Translation between whole-body egocentric and allocentric reference frames
Egocentric to allocentric reference frames manipulation consists in transforming information coded in egocentric coordinates into an observer-independent representation.
The retrosplenial cortex is thought to be involved in the allocentric-to-egocentric and egocentric-to-allocentric transformation processes (Burgess et al., 2001a; Byrne et al., 2007; Vann et al., 2009). Retrosplenial inactivation has been shown to impair spatial memory in rodents (for review see (Troy Harker & Whishaw, 2004)) but the magnitude of spatial deficits are smaller than the magnitude of the deficits associated with hippocampal damage. The full impact of retrosplenial cortex lesions appears when animals are forced to shift modes of spatial learning, for example from dark to light (Cooper & Mizumori, 1999) or from local to distal cues (Vann & Aggleton, 2004; Pothuizen et al., 2008).
In humans, a functional imaging study specifically identified the retrosplenial as being involved in acquiring allocentric knowledge of an environment from ground-level observations (Wolbers & Buchel, 2005). Subjects repeatedly encountered a virtual environment composed of intersections and shops and were then tested on their knowledge of the topographical organization of the environment. The retrosplenial cortex was the only structure to parallel behavioural measures of map expertise of the subjects. In another study, Spiers and Maguire (2006) scanned participants navigating through a realistic virtual-reality simulation of central London to determine when during navigation different brain areas are engaged. Activity in the retrosplenial increased specifically when new topographical information was acquired or when topographical representations needed to be updated, integrated or manipulated for route planning (Spiers & Maguire, 2006). This could relate to the proposal that the retrosplenial acts as a short-term buffer for translating between egocentric and allocentric representations (Burgess et al., 2001a; Byrne et al., 2007).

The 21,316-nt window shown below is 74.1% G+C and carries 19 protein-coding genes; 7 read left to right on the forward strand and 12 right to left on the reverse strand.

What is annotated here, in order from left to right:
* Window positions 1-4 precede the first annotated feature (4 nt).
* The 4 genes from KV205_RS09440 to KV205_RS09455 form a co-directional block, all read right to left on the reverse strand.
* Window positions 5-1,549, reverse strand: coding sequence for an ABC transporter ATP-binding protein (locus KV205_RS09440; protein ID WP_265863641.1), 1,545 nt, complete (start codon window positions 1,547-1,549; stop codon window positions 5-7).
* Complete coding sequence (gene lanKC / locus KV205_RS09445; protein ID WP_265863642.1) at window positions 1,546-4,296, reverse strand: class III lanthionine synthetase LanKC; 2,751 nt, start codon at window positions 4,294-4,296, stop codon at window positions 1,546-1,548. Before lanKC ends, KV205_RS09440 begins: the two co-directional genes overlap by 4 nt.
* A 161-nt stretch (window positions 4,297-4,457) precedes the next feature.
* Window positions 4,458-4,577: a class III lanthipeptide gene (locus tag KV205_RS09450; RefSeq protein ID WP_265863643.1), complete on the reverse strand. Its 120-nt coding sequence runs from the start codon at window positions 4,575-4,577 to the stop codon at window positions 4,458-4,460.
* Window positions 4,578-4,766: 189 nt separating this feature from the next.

The retrosplenial cortex has reciprocal projections with the hippocampal formation and thalamic nuclei (van Groen & Wyss, 1990; 1992; 2003). In rodents and primate it can be separated into dysgranular and granular region. The granular regions is distinguished by reciprocal connections with sites that contain head-direction cells (the lateral dorsal and anterior dorsal thalamic nuclei and the post-subiculum), whereas the dysgranular cortex region is more interconnected with visual areas through reciprocal connections (Vogt & Miller, 1983). It has been estimated that 10% of retrosplenial cortex cells are head-direction cells, equally distributed across the dysgranular and granular cortex; but interestingly, in the granular region only, the spatial tuning of some of these cells is modulated by velocity of locomotion (Chen et al., 1994). Immediate-early gene and lesion studies suggest that, in accord with the anatomical connections, the dysgranular retrosplenial cortex seems more important for visually guided spatial memory and navigation, whereas the granular retrosplenial cortex has a greater involvement in internally directed navigation (Vann & Aggleton, 2005; Pothuizen et al., 2009).
Place information: element of the mental representation of space
This section will describe the properties of three types of cells: head direction cells, grid cells and place cells. These cells were all discovered in rats but two of them have since been identified in humans. In 2003, Ekstrom et al. recorded from electrodes implanted in several regions as participants, epileptic patients, navigated in a virtual town. The authors found cells that could be confidently classified as place cells, amongst which the majority was found in the hippocampal region (Ekstrom et al., 2003). Grid cells have also been found in the entorhinal cortex and in the cingulate cortex using functional imaging (Doeller et al., 2010) and electrophysiological recordings (Jacobs et al., 2013).